Educators say that solution has left them worried. The short distances, they fear, leave them and their students susceptible to getting sick.
“I’m concerned it’s not enough,” said Becky Jones, who teaches at Eagle Valley Elementary School.
And the math question is more complicated, too. It doesn’t take into account the need for aisles to walk in or the fact that students in high school can only get in their chairs from one side because they’re connected to the desk. There also can’t be kids pushed right up against the whiteboard at the front of the room. And there needs to be space for the teacher, too.
Students are required to face forward, as well, so that they are not breathing face to face. That means creating a circle isn’t an option.
Here’s a look at the measurements in four Utah classrooms and what teachers have to say:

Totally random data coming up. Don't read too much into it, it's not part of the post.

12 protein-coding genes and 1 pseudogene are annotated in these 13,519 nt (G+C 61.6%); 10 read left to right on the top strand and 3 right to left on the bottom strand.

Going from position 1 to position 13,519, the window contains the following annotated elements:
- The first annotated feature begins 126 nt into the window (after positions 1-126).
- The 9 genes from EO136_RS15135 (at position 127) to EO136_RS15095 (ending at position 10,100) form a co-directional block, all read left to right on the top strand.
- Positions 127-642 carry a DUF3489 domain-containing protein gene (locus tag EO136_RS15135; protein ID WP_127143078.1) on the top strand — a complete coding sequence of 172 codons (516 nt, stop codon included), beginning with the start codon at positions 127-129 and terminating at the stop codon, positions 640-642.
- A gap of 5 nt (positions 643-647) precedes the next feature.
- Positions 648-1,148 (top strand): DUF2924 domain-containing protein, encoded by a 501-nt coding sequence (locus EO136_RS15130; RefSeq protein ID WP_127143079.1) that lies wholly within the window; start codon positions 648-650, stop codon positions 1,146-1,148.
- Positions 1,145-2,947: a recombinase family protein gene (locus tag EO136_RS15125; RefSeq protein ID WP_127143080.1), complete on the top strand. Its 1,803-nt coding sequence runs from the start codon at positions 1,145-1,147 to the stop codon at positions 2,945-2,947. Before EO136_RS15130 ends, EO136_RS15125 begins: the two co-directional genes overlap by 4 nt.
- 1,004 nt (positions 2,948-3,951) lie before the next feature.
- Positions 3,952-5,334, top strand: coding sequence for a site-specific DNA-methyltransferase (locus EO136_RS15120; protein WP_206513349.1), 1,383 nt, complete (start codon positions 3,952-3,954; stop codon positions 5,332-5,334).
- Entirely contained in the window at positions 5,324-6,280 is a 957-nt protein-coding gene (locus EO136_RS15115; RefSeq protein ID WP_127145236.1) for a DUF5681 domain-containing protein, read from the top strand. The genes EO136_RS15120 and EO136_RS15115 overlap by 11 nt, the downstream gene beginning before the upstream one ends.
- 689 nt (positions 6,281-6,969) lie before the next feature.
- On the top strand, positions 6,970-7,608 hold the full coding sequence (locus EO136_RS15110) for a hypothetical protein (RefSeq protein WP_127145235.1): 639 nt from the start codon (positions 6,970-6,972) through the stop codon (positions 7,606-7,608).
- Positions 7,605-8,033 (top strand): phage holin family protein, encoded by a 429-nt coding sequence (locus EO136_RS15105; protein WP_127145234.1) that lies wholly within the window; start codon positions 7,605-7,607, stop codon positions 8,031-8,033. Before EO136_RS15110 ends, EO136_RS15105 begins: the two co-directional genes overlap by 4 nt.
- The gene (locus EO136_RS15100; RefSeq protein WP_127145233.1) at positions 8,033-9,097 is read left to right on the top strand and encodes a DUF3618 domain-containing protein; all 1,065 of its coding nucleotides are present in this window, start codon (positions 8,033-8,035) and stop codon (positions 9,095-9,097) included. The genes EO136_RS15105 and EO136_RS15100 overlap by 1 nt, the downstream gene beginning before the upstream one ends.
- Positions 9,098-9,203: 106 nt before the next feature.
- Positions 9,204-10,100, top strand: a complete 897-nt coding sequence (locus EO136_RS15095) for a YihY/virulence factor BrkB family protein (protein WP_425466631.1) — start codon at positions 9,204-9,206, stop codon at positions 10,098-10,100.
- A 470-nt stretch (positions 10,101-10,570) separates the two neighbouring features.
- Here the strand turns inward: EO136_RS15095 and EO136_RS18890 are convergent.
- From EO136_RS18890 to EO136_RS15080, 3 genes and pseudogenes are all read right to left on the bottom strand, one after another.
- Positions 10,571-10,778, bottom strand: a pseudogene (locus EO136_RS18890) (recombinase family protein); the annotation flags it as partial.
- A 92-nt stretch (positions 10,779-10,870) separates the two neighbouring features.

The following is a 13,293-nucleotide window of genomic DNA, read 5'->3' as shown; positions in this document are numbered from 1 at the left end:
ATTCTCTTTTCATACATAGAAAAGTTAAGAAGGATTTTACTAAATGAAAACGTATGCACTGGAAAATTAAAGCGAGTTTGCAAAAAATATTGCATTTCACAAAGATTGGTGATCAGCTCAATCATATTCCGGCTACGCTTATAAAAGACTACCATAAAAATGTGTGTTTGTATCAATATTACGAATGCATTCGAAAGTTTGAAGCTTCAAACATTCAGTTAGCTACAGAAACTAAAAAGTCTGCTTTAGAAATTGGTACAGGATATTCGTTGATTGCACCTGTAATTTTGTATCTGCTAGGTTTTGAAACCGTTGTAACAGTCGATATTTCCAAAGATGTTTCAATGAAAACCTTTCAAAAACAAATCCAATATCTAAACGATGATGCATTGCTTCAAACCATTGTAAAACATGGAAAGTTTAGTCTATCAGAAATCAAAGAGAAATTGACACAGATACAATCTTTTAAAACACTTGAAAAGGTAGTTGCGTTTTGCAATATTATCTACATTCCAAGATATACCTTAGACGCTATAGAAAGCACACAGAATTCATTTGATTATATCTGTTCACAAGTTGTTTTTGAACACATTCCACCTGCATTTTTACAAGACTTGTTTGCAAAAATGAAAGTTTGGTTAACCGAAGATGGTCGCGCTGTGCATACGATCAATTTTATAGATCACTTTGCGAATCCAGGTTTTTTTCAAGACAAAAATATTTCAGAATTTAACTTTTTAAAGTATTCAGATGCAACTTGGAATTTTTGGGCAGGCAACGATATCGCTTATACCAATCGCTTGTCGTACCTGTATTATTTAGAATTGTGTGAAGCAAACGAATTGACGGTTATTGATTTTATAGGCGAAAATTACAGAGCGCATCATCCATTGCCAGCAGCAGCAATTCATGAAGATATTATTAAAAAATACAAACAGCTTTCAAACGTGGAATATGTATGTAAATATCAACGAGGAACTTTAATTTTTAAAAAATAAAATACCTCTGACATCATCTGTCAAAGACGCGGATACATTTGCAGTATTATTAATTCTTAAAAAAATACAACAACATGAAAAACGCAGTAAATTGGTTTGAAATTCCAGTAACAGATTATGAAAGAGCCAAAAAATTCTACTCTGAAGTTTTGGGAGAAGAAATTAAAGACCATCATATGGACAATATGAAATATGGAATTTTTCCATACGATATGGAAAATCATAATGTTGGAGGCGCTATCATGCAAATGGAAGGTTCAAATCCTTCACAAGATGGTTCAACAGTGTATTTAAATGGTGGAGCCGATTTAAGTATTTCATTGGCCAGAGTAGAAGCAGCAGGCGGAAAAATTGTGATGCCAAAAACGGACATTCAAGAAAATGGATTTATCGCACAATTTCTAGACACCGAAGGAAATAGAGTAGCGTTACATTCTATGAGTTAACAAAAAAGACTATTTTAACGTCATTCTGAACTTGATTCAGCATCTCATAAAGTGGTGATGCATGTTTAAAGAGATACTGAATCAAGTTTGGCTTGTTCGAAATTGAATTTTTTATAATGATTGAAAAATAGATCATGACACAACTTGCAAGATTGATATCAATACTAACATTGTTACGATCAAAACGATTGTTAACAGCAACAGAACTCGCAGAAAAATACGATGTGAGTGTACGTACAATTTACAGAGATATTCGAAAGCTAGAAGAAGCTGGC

When Jones arranged the desks in her classroom at Eagle Valley Elementary, she said, she was extremely concerned. She was going to have 25 students this fall and only four had elected to do their schooling online.
Her room is small, which normally doesn’t bother her. She likes to have her second graders close, anyway, so they get to know each other and make friends. But now, trying to fit 21 in suddenly felt similar to a sardine can.
After moving the desks over and over, the most distance she could get side-to-side was 20 inches. “It’s not even 2 feet between them,” Jones said. And there’s 26 inches from the back of one chair to the front of the desk behind it.